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Maggie

Biography & autobiography


by
John Sergeant

Book Details

Format: EPUB

Page count: 356 pages

Protection: DRM

Language: English

Maggie is John Sergeant’s mordant analysis of Margaret Thatcher’s career and, more importantly, the legacy she has left to the Conservative party, which he would argue has been little short of disastrous. He takes us from the glory days of three successive election victories to the machinations that saw Mrs Thatcher’s departure from Downing Street, and on to the years since, during which she has exerted a remarkable and sometimes baleful influence on the party she once led. Sergeant brings to bear his trademark wit and keen sense of the absurd but also his deep understanding of the British political arena and an insight born of thirty years’ reporting on events in Westminster. His access to those who worked for Margaret Thatcher, with her and against her is unique, from Michael Heseltine to Norman Tebbit, from John Major to Chris Patten and even Tony Blair. It is vintage Sergeant and indispensable to anyone wishing to understand Margaret Thatcher’s enduring influence.

Maggie is John Sergeant’s mordant analysis of Margaret Thatcher’s career and, more importantly, the legacy she has left to the Conservative party, which he would argue has been little short of disastrous. He takes us from the glory days of three successive election victories to the machinations that saw Mrs Thatcher’s departure from Downing Street, and on to the years since, during which she has exerted a remarkable and sometimes baleful influence on the party she… (more)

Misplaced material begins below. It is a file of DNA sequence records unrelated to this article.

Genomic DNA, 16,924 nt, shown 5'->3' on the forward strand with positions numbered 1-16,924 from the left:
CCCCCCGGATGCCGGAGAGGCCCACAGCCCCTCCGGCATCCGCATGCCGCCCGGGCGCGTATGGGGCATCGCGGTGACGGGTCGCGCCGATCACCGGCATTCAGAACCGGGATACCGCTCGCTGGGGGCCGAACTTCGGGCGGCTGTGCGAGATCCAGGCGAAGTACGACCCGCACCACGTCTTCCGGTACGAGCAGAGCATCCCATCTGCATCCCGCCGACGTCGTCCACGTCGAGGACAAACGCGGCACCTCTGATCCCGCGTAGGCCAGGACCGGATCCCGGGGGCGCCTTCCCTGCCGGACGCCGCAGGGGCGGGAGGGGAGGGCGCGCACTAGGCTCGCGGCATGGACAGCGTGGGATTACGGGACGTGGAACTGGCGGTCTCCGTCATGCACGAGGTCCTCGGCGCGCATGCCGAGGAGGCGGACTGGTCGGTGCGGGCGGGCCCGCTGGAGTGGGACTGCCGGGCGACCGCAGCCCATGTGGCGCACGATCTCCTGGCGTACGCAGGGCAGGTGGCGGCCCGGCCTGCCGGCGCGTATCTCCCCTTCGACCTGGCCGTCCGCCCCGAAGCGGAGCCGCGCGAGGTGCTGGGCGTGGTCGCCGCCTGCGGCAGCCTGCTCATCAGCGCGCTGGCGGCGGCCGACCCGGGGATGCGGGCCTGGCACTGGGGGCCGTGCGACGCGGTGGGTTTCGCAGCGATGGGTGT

Maggie is John Sergeant’s mordant analysis of Margaret Thatcher’s career and, more importantly, the legacy she has left to the Conservative party, which he would argue has been little short of disastrous. He takes us from the glory days of three successive election victories to the machinations that saw Mrs Thatcher’s departure from Downing Street, and on to the years since, during which she has exerted a remarkable and sometimes baleful influence on the party she once led. Sergeant brings to bear his trademark wit and keen sense of the absurd but also his deep understanding of the British political arena and an insight born of thirty years’ reporting on events in Westminster. His access to those who worked for Margaret Thatcher, with her and against her is unique, from Michael Heseltine to Norman Tebbit, from John Major to Chris Patten and even Tony Blair. It is vintage Sergeant and indispensable to anyone wishing to understand Margaret Thatcher’s enduring influence.

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